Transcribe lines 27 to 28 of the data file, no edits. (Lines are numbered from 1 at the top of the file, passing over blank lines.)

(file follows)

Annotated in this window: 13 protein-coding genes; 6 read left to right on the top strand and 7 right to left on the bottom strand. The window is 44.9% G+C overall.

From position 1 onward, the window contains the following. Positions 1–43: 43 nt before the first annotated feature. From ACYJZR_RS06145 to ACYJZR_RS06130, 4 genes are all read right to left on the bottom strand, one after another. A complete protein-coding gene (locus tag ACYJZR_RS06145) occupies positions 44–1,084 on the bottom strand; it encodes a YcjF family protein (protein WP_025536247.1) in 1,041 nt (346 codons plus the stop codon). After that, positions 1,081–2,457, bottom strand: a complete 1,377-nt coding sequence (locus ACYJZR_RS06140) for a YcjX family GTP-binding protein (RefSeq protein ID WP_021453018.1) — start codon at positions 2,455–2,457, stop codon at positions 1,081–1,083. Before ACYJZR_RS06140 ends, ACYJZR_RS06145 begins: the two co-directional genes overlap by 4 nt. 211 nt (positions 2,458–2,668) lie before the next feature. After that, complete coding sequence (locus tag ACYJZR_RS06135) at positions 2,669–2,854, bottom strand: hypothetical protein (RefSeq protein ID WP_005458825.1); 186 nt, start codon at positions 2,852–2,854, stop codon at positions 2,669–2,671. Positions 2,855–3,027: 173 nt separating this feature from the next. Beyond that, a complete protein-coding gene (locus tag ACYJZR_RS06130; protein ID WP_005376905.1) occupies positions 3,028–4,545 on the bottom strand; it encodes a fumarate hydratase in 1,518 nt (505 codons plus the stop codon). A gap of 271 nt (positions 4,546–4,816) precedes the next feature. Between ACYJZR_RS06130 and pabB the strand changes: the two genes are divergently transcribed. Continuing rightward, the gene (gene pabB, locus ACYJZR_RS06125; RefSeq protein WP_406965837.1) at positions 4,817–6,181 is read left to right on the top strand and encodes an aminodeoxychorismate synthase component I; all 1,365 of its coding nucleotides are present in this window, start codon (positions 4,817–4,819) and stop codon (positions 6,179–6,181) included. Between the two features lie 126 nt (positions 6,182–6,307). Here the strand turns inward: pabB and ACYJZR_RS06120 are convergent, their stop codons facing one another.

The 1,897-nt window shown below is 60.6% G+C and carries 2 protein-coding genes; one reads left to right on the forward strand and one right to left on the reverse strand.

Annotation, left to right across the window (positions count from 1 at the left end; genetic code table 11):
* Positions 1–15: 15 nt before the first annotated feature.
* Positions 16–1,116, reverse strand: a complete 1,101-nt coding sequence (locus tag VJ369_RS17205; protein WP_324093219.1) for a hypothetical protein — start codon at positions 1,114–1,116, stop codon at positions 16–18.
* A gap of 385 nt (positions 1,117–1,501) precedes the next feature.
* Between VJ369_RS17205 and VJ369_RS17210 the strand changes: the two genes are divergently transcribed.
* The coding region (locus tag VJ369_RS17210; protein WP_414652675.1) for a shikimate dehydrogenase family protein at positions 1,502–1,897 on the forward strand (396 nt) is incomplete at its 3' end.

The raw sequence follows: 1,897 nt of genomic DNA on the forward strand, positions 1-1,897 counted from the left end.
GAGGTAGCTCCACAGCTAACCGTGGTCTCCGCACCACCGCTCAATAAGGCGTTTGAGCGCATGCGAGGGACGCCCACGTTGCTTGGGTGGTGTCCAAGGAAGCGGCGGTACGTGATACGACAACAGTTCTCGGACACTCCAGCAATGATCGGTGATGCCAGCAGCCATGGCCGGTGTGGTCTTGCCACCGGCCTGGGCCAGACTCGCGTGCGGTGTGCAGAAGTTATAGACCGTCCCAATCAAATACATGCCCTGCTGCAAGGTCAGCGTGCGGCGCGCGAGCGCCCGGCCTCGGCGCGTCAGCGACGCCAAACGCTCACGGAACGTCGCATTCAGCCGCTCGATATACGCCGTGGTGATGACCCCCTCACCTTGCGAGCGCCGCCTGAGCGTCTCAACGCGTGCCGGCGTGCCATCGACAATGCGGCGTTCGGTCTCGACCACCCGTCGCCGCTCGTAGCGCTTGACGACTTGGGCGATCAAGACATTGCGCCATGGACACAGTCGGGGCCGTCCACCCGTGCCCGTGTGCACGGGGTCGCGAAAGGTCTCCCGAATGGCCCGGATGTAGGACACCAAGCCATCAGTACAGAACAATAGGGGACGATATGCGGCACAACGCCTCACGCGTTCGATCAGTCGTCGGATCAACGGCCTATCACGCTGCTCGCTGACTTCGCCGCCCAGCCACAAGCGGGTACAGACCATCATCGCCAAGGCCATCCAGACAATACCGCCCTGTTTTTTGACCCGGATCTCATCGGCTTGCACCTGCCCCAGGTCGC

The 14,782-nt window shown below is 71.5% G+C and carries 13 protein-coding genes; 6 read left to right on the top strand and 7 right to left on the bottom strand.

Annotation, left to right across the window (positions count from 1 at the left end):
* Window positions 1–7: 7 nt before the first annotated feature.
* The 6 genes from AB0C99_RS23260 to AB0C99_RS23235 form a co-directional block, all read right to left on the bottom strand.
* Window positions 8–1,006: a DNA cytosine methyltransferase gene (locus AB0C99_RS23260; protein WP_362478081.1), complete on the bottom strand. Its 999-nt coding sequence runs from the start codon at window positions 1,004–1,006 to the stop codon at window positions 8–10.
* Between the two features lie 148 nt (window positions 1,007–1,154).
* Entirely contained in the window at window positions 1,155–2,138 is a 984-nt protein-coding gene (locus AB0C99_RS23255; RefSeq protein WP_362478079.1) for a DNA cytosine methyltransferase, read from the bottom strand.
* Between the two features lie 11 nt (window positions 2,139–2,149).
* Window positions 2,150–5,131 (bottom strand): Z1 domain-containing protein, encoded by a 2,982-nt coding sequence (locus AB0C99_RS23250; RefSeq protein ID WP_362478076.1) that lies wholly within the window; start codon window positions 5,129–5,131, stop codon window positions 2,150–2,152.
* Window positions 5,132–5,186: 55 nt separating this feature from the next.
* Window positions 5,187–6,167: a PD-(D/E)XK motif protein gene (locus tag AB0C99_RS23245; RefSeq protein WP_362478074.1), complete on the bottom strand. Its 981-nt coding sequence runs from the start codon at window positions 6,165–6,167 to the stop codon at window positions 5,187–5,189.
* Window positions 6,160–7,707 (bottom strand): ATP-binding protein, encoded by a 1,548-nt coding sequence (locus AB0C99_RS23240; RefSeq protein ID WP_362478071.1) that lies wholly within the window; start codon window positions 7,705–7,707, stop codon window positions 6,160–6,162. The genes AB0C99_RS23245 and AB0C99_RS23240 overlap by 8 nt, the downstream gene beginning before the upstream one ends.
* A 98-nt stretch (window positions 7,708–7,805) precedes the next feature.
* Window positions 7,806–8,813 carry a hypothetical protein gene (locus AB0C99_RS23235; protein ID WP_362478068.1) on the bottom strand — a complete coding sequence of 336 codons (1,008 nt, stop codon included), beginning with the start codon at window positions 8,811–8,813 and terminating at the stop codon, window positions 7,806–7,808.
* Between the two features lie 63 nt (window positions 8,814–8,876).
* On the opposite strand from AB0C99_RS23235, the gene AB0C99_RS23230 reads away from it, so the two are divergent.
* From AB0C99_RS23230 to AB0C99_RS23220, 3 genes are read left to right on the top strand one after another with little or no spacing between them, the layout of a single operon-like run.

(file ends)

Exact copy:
* On the opposite strand from AB0C99_RS23235, the gene AB0C99_RS23230 reads away from it, so the two are divergent.
* From AB0C99_RS23230 to AB0C99_RS23220, 3 genes are read left to right on the top strand one after another with little or no spacing between them, the layout of a single operon-like run.